Download A history of Ireland in 100 objects by Fintan O'Toole PDF
By Fintan O'Toole
Items do not simply have tales, they inform tales. yet what they acknowledged to their contemporaries might be various from what they are saying to us. even if it is a silver tea urn from Georgian Dublin or an illuminated web page from the ebook of Kells, those gadgets support us achieve a extra complicated realizing of our prior. during the last years Fintan O'Toole has selected a hundred items, the vast majority of which are present in the National Museum of eire, to relate a historical past of the island of Ireland. Read more...
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Additional info for A history of Ireland in 100 objects
Is there any real difference between the desire to see the original of, say the Book of Kells, and the creepy compulsion that makes someone pay a year’s salary to buy one of Elvis Presley’s used hankies on eBay? There is a good, sober, respectably scientific answer to these questions. Unlike reproductions or digital images, original objects are not static. They contain secrets that can be unlocked with ever newer techniques. We are learning astonishing things from old objects, things we never thought they could reveal—exactly how old they are, where they came from, what their own histories might be.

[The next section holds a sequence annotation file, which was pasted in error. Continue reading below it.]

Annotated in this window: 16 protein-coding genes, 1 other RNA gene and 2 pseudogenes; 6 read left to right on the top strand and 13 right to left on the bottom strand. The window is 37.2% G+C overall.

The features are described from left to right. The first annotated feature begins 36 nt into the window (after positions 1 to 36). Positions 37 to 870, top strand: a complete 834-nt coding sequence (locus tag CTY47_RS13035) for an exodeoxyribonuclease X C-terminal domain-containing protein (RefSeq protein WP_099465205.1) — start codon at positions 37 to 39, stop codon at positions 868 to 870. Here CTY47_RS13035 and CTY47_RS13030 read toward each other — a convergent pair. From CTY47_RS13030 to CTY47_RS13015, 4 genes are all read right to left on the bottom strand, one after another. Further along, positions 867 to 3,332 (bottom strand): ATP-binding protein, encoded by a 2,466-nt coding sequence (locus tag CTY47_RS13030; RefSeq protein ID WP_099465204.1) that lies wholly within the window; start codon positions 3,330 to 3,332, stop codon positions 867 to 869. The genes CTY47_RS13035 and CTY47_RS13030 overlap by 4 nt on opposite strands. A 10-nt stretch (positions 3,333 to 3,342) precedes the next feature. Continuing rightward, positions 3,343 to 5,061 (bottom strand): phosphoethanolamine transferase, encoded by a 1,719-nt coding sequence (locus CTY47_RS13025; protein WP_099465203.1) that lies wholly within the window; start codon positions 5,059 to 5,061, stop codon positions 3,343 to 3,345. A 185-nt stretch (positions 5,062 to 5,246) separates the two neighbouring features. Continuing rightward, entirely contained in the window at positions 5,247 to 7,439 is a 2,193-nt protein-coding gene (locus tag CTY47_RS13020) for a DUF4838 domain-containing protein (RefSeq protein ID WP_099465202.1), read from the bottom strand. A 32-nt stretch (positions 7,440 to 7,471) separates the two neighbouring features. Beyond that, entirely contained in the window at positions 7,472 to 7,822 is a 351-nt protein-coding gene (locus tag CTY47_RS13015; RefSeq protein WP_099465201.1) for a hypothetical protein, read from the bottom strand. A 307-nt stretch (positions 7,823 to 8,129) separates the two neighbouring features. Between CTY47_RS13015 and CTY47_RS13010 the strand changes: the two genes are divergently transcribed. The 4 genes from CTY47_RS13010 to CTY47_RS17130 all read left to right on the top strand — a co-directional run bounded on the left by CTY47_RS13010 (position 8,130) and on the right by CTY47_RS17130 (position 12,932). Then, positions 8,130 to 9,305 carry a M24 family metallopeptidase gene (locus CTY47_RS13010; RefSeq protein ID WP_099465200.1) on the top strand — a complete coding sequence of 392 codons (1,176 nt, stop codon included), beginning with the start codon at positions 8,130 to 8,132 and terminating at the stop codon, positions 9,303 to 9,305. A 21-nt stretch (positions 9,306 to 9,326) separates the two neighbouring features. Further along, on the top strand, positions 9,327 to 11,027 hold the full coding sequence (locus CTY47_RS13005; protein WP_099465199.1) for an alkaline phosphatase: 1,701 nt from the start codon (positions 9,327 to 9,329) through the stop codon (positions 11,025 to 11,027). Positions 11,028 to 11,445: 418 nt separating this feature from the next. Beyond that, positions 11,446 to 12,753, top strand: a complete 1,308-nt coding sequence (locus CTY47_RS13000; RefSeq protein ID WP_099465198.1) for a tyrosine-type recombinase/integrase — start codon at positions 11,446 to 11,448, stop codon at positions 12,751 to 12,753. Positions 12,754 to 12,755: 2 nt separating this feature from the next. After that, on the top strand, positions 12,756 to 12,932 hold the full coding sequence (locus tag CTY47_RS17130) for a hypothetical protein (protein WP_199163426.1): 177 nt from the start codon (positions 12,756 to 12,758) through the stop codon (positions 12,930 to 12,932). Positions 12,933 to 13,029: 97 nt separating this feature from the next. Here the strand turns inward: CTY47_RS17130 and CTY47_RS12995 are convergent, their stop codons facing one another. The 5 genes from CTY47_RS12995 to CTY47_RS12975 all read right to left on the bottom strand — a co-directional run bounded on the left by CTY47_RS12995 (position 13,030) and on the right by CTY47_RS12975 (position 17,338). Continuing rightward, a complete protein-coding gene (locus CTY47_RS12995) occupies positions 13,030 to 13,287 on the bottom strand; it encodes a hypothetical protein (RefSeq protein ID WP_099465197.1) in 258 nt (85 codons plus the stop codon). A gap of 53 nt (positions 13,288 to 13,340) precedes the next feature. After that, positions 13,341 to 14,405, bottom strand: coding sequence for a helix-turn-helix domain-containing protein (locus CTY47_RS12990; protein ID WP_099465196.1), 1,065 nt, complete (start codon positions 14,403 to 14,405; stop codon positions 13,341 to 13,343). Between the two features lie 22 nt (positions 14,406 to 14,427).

It is easy to understand why those who sailed in open boats like this one would seek his help and protection. Apart from the delight of the boat itself, what is striking is that the gold objects found with it are mostly imports, including two neck chains that come from the eastern Mediterranean, possibly from Roman Egypt. Ireland, which had previously been the great producer of goldwork in western Europe, is now bringing it in from the outside. What has happened to the people who once had such staggering wealth in bronze and gold?
Iron spearhead, 800–675 BC The past is unpredictable. This iron spearhead, found in the River Inny at Lackan in Co. Westmeath, is of a kind familiar enough from the Ireland of ad 500. Andy Halpin of the National Museum says that it ‘would not be out of place in the early-mediaeval period…When you think of the Iron Age legends of Cúchulainn, this is the type of weapon that people think of them carrying’. The problem is that recent radiocarbon dating of the remains of its wooden shaft suggests that this spear may be more than 1,200 years older than that.